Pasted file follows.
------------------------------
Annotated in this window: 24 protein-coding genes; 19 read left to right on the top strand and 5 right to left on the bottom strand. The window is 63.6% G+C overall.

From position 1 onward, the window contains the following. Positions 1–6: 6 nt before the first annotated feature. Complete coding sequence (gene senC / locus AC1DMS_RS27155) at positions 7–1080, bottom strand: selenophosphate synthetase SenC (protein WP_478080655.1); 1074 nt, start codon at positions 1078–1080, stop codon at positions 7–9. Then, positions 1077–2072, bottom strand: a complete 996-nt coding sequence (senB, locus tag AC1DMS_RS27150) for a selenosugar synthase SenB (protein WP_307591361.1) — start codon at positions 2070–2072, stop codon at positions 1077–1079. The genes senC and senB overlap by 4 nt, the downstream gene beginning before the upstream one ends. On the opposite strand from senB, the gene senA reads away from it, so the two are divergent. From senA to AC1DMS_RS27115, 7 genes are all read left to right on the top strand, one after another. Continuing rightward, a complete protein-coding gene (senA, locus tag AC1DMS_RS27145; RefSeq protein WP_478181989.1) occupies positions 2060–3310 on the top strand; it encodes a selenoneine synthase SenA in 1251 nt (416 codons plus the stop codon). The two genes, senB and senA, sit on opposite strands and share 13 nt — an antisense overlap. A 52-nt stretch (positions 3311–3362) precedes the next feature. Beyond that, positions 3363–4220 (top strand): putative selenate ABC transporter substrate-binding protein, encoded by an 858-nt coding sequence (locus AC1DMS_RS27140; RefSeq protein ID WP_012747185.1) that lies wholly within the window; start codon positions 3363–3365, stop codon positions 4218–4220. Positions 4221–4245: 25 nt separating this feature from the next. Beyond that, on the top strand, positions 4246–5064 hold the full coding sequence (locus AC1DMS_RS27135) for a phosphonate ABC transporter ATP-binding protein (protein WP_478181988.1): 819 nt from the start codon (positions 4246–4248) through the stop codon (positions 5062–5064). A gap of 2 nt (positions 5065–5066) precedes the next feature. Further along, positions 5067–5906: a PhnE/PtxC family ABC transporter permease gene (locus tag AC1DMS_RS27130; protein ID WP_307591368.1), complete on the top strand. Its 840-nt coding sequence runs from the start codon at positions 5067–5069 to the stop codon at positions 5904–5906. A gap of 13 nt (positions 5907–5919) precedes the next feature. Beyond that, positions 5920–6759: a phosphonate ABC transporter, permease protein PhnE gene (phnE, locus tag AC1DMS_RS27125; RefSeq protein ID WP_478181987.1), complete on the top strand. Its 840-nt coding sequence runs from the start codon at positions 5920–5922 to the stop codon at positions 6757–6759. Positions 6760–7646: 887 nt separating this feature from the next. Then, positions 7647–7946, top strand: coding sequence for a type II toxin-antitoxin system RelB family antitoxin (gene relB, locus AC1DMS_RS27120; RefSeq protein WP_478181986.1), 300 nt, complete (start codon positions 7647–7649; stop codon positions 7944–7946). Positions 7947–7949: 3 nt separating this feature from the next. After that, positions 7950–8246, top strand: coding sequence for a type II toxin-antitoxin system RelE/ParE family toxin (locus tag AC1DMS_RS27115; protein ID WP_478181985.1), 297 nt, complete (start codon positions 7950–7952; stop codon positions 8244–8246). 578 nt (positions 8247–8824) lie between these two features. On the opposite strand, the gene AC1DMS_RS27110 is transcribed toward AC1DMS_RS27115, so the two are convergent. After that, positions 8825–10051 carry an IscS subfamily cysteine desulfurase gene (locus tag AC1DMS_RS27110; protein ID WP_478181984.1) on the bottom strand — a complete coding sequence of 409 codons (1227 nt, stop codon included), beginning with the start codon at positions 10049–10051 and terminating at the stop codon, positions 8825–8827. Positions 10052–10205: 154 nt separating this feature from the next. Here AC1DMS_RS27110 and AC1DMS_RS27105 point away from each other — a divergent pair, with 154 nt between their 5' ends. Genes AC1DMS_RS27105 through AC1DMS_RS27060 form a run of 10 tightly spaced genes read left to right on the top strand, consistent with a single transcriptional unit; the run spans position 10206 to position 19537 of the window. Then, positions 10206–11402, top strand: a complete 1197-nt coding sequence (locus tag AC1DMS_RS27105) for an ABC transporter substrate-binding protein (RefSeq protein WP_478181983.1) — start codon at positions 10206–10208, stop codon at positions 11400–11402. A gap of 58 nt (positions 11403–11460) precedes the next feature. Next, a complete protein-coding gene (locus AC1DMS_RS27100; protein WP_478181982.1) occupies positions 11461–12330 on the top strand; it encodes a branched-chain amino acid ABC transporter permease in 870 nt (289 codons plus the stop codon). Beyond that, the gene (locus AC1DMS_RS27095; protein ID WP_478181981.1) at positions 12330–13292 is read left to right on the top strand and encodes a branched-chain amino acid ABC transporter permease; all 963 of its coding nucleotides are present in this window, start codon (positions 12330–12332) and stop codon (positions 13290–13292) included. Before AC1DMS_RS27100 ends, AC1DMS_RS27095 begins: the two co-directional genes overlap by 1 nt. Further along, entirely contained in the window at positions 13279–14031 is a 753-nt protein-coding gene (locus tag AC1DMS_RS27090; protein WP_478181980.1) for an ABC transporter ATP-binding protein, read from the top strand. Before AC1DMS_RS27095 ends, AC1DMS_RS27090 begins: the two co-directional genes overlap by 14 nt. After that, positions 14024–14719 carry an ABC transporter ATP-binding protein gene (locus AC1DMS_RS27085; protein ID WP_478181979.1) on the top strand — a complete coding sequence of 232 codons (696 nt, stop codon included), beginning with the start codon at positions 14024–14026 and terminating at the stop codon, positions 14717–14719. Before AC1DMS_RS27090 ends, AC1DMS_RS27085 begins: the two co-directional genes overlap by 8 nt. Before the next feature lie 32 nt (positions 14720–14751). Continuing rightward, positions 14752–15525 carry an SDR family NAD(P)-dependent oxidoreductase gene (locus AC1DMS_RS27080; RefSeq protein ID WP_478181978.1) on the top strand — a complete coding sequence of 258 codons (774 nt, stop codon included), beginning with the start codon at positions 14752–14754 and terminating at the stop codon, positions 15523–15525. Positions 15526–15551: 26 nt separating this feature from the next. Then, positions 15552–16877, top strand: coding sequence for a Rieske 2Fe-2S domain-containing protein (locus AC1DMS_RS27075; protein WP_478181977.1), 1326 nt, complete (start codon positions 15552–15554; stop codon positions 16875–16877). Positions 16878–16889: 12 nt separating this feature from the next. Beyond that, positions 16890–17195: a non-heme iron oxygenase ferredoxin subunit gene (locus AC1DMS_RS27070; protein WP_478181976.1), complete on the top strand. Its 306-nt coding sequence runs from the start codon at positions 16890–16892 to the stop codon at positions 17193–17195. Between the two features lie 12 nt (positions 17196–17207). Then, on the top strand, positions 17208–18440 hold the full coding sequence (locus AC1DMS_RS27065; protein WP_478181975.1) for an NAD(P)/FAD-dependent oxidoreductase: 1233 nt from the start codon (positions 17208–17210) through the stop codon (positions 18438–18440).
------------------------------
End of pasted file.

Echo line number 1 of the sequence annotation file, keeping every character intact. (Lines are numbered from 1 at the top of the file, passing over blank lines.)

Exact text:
Annotated in this window: 24 protein-coding genes; 19 read left to right on the top strand and 5 right to left on the bottom strand. The window is 63.6% G+C overall.